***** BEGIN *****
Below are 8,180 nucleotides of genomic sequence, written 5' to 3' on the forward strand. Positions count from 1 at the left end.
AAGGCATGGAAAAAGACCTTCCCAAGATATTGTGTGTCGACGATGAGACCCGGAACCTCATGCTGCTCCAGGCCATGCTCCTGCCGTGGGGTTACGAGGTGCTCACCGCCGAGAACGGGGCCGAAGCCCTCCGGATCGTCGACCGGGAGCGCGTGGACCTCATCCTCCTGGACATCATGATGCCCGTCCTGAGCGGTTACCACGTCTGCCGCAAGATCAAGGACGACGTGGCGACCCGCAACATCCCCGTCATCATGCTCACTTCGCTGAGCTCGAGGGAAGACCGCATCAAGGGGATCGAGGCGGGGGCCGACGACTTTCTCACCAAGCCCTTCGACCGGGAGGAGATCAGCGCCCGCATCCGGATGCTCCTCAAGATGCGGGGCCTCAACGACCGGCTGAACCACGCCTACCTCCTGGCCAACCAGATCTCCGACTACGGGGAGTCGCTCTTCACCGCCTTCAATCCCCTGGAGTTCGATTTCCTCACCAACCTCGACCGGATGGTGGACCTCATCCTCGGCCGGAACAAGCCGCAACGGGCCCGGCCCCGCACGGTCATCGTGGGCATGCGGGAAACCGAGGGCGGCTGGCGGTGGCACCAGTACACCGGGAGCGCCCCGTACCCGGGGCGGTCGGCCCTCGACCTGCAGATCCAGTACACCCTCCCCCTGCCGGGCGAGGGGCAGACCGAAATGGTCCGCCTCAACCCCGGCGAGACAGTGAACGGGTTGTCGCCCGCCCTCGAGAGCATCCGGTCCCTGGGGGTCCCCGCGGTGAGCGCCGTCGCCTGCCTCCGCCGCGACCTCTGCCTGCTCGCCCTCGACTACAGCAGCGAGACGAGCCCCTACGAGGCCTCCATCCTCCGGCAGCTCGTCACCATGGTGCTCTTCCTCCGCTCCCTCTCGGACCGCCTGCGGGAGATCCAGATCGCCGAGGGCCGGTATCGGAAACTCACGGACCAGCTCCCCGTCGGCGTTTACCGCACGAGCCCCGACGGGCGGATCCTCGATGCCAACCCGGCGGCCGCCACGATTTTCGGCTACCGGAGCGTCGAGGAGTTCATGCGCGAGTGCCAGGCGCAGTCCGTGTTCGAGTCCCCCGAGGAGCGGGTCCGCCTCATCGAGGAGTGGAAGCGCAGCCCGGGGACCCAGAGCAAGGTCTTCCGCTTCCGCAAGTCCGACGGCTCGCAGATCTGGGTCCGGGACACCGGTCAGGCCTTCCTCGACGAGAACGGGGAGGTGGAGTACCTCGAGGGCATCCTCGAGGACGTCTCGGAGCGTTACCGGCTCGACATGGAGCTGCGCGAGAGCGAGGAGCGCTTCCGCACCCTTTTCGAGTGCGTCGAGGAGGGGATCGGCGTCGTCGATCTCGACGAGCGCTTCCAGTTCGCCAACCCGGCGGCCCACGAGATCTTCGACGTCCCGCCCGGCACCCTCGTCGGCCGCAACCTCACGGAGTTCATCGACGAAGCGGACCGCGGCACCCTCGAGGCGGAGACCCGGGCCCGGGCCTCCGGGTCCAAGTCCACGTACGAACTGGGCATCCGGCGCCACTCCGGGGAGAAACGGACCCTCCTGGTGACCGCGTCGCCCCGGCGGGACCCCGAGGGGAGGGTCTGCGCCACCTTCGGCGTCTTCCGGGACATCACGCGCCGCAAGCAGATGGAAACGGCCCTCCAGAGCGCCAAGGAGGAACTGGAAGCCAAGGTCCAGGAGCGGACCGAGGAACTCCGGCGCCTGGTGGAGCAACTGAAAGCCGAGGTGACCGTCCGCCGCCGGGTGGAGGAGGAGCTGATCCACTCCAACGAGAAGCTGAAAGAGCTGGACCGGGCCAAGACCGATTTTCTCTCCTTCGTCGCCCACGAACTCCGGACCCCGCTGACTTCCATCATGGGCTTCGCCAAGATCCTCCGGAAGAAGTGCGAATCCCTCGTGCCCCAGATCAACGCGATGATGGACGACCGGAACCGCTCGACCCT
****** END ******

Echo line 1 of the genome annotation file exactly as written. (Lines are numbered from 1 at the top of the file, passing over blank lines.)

Below are 8,180 nucleotides of genomic sequence, written 5' to 3' on the forward strand. Positions count from 1 at the left end.